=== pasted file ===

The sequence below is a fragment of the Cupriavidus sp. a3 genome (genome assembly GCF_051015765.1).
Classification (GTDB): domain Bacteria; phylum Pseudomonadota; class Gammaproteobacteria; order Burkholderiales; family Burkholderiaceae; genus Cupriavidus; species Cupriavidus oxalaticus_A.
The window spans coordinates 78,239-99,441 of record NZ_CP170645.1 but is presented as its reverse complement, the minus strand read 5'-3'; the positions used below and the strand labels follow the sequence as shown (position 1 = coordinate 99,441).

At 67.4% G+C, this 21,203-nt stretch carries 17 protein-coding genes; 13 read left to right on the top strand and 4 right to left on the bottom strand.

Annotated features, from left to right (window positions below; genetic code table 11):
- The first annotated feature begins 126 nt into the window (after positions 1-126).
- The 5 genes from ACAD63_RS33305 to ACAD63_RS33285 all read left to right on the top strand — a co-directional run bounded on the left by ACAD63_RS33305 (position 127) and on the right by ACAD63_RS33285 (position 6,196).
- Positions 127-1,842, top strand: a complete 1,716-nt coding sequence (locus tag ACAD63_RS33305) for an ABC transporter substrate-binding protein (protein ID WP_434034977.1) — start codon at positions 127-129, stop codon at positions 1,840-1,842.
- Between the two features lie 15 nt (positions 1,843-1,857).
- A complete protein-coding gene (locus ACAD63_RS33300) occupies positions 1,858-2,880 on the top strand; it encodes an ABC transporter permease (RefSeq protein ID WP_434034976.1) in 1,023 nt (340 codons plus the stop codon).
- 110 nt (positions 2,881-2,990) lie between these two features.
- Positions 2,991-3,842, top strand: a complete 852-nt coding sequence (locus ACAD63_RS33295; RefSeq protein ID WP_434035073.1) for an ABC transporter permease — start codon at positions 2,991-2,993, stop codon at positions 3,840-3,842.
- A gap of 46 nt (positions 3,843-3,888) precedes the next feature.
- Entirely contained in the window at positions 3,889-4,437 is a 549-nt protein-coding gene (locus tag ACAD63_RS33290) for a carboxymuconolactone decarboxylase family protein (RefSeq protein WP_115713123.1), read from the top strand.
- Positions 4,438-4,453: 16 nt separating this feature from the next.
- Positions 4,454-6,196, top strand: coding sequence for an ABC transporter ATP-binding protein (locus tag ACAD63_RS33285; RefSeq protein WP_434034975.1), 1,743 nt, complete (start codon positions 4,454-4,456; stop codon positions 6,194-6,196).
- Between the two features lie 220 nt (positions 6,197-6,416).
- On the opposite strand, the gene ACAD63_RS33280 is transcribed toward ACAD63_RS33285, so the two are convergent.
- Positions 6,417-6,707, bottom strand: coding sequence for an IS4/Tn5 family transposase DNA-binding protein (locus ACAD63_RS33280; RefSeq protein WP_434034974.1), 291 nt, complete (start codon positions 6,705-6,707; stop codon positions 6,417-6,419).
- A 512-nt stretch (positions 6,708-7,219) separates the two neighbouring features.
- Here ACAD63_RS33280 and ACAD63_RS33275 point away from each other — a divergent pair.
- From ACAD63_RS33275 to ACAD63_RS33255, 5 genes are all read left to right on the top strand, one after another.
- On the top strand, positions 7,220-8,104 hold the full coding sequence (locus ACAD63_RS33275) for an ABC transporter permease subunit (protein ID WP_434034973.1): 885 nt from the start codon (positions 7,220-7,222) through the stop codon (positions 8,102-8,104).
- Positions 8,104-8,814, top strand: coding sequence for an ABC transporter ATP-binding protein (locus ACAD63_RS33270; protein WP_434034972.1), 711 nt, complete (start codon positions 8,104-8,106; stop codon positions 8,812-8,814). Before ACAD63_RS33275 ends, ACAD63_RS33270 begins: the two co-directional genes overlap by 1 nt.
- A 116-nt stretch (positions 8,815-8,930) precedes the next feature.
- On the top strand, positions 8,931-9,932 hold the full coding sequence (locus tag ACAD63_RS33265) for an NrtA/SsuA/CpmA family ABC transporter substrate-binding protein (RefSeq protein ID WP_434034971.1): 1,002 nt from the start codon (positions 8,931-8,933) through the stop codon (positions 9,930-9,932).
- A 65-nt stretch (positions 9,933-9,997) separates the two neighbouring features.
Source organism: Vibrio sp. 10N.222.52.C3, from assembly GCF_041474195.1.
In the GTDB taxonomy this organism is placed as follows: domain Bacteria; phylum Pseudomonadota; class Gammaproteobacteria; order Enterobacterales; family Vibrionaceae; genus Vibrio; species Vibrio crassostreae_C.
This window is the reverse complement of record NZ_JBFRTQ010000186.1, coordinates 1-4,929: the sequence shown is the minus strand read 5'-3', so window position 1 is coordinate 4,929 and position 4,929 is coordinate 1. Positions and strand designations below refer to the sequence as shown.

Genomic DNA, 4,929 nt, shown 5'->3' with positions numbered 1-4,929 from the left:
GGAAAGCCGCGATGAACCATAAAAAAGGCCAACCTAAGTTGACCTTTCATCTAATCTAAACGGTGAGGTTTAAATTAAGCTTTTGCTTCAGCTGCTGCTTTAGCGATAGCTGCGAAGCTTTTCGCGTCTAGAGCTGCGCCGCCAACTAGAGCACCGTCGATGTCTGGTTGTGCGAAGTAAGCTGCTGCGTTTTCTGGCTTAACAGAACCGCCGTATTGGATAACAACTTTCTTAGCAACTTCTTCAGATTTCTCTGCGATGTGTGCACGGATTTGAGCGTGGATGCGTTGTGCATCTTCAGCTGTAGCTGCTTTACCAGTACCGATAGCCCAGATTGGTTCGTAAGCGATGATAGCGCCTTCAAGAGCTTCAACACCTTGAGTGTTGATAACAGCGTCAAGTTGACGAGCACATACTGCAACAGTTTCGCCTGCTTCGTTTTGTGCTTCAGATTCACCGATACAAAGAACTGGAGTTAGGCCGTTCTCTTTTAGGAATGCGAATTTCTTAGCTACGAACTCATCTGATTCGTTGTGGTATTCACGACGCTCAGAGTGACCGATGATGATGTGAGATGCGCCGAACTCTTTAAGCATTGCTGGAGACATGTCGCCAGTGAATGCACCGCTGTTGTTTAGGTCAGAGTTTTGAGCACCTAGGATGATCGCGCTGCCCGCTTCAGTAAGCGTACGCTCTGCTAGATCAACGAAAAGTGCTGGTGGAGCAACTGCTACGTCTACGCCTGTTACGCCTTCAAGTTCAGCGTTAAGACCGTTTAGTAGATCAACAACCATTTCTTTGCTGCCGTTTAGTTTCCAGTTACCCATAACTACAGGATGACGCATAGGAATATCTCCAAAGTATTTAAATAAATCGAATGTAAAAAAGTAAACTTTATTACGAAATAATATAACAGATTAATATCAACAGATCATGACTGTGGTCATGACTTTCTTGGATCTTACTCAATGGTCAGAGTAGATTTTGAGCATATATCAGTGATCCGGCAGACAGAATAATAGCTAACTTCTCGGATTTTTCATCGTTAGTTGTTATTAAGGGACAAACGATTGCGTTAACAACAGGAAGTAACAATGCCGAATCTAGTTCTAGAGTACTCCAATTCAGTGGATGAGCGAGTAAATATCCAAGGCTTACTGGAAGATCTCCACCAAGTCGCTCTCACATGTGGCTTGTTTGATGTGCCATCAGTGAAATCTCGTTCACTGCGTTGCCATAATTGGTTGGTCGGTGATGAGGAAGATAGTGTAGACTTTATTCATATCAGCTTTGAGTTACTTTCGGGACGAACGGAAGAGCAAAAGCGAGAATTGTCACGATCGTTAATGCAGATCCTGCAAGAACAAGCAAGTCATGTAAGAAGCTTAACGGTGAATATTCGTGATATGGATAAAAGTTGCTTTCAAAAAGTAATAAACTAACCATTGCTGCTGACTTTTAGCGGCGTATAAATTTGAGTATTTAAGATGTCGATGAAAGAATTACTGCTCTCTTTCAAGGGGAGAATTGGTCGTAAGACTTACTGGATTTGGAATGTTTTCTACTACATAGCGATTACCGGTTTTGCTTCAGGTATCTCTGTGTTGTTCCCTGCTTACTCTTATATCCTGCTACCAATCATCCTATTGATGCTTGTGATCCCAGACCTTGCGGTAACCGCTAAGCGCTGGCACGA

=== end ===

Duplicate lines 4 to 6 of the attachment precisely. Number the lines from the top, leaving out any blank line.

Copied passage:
At 67.4% G+C, this 21,203-nt stretch carries 17 protein-coding genes; 13 read left to right on the top strand and 4 right to left on the bottom strand.

Annotated features, from left to right (window positions below; genetic code table 11):
- The first annotated feature begins 126 nt into the window (after positions 1-126).